The percentage of American adults reading literature has hit a low of 43 percent, according to a study from the National Endowment for the Arts.
The decline is nothing new: There has been a downward trend since the NEA began collecting data in 1982. The percentage of literature readers rebounded briefly in 2008, but the latest numbers for 2015 indicate the slide is back.
The study defines "literature" as poetry, plays, short stories or novels — nonfiction is notably absent. (Heads up, Truman Capote, Rachel Carson and Simone de Beauvoir. You're not literature, apparently. Shuffle along now.) The study also filters out students and academics: It only counts reading not required for work or school.
From the study:
• Women out-read men: Among literature readers, the gender gap is stark: Nearly 50 percent of women read literature in 2015, compared to just 36 percent of men.
• Reading by race: Half of white adults read literature in 2015, compared to 29 percent of black adults and 27 percent of Hispanic adults.
• Don't blame the young: As much as people love to blame millennials for any downward trend, the data doesn't fly here. Forty-two percent of Americans aged 18 to 24 read literature last year. The most avid reading group was aged 65 to 74, at 49 percent. The lowest percentage was for those aged 75 and older: 38 percent. (Since the study doesn't include audio books, it could be overlooking sight issues for older readers.)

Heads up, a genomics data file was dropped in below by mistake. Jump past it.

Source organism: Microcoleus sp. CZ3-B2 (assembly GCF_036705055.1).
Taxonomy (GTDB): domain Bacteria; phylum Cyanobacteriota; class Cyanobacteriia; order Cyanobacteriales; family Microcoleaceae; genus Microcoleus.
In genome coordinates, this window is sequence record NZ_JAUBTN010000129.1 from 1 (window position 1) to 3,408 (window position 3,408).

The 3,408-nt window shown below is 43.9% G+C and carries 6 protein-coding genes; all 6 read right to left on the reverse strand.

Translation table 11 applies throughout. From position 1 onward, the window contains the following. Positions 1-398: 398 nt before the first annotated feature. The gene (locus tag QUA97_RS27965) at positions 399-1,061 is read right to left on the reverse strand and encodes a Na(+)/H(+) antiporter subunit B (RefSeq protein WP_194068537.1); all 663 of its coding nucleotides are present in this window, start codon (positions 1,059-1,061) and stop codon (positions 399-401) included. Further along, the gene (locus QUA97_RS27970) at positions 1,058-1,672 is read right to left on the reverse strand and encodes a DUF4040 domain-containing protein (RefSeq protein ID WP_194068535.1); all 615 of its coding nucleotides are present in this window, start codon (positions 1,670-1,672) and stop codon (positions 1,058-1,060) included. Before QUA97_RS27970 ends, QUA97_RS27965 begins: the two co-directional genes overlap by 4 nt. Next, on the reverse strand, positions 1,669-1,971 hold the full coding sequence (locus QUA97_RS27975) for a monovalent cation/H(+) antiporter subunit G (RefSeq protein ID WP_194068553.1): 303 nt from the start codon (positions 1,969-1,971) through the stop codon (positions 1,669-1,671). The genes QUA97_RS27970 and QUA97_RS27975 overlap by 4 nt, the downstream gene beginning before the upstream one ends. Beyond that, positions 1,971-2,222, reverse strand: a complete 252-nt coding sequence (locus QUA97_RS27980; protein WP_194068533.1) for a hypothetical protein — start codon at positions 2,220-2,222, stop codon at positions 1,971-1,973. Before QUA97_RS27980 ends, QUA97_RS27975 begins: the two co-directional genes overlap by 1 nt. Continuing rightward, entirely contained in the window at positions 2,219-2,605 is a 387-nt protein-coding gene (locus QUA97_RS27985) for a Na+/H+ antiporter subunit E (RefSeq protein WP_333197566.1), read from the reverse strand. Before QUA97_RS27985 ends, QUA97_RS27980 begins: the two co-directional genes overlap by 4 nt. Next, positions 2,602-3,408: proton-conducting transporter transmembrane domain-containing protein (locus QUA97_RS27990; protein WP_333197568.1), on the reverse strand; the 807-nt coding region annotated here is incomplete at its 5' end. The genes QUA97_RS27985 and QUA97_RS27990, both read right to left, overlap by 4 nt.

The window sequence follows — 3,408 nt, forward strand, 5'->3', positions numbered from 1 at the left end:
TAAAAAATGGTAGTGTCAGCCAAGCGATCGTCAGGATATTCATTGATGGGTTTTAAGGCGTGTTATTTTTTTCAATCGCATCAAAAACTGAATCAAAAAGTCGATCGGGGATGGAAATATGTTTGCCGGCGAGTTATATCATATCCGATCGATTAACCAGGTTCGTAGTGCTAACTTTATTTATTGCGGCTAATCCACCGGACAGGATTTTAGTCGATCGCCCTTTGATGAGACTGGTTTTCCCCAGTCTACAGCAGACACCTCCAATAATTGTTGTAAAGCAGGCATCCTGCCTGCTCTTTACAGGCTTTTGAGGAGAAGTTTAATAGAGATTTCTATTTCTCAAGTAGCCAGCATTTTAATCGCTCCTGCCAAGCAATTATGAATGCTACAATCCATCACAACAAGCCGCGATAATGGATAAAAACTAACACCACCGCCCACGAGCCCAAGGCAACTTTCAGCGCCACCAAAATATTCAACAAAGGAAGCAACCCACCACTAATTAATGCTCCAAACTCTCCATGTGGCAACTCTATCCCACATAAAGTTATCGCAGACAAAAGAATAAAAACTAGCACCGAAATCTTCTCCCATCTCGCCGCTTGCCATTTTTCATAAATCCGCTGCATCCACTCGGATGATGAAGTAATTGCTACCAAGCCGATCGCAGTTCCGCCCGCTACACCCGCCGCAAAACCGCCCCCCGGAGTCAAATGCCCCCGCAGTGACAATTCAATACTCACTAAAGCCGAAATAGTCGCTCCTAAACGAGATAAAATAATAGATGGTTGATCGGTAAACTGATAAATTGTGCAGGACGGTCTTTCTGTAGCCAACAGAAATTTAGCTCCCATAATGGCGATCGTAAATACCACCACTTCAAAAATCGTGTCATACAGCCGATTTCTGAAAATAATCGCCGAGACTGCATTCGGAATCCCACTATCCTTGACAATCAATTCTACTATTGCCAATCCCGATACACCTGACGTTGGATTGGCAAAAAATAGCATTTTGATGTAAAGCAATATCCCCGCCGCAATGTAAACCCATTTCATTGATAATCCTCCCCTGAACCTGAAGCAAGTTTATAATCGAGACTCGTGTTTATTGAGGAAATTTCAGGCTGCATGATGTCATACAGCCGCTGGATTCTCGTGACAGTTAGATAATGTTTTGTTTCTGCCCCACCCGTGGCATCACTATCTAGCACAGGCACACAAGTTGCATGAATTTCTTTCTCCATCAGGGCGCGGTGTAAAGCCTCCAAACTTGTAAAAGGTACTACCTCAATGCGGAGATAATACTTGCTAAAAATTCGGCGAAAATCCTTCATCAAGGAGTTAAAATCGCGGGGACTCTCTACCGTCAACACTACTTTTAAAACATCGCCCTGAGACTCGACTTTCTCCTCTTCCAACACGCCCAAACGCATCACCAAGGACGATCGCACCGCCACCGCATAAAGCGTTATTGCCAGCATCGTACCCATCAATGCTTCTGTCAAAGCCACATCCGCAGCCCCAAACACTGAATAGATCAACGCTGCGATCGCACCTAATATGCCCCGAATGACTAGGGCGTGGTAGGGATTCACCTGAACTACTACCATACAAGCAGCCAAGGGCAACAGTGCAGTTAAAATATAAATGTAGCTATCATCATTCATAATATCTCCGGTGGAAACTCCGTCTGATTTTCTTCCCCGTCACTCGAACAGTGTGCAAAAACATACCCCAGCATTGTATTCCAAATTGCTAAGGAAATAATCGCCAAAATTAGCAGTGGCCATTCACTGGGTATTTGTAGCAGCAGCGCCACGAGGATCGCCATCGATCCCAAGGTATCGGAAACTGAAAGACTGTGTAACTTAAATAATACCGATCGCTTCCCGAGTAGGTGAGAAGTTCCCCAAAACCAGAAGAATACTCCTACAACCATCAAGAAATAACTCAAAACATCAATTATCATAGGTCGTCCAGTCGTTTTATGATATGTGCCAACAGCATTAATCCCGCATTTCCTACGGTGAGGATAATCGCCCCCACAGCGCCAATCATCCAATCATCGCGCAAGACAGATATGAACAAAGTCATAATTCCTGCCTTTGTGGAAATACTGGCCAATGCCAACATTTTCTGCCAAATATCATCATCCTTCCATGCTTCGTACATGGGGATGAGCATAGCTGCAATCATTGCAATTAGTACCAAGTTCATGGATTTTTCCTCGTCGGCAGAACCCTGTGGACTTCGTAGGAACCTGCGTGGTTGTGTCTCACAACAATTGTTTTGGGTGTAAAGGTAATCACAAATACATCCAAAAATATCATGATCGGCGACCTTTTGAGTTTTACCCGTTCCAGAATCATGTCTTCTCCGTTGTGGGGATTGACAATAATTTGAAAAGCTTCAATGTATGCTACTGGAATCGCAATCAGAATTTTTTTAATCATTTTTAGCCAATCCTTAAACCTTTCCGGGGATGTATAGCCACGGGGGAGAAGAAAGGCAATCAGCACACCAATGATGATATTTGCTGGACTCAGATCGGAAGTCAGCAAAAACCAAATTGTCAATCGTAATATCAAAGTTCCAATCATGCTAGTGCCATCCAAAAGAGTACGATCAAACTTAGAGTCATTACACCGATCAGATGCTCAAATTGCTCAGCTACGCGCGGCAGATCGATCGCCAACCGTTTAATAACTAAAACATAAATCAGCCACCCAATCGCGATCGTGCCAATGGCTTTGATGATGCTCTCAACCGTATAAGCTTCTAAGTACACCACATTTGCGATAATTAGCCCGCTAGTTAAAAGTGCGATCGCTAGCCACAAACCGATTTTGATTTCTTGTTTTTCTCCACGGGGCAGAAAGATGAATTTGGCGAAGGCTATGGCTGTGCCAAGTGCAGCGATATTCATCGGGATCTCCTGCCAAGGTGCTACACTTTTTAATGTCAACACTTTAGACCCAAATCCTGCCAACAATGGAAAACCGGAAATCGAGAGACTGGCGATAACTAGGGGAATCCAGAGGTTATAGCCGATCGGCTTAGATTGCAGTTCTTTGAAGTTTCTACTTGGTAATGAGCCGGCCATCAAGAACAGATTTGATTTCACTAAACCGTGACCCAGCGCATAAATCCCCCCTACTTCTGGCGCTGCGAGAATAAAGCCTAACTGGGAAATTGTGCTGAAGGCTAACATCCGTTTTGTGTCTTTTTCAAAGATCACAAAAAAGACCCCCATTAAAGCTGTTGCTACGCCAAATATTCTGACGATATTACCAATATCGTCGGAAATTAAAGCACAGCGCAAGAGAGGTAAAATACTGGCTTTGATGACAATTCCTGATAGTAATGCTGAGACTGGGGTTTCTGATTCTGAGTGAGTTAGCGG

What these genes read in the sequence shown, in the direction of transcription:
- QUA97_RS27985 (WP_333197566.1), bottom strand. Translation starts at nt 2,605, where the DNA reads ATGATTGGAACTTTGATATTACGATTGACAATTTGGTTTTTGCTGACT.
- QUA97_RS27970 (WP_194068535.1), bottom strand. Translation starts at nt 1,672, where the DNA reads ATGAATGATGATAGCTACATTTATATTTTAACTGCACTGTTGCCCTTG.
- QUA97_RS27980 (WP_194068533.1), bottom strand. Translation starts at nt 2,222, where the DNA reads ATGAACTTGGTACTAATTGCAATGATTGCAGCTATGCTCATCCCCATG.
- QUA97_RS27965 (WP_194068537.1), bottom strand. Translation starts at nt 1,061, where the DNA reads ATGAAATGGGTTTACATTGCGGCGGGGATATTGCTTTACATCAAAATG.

• Education is the strongest factor: The higher the level of education, the more likely the reader. Sixty-eight percent of adults with a graduate degree read literature in 2015, compared with 59 percent of college graduates and 46 percent of those with some college education. Thirty percent of those with only a high school degree read literature last year.
The NEA data is best paired with recent another study, this one from the Pew Research Center, which doesn't sort nonfiction out of literature. According to the September Pew study, 73 percent of Americans report that they read at least one book — any book — this year. Pew's data also shows that America's consumption of books has remained roughly steady from 2012 to present.
Viewed together, the studies show a decline in interest around fiction, poetry and plays, but a steady interest in reading in general.
Your support matters.
You make MPR News possible. Individual donations are behind the clarity in coverage from our reporters across the state, stories that connect us, and conversations that provide perspectives. Help ensure MPR remains a resource that brings Minnesotans together.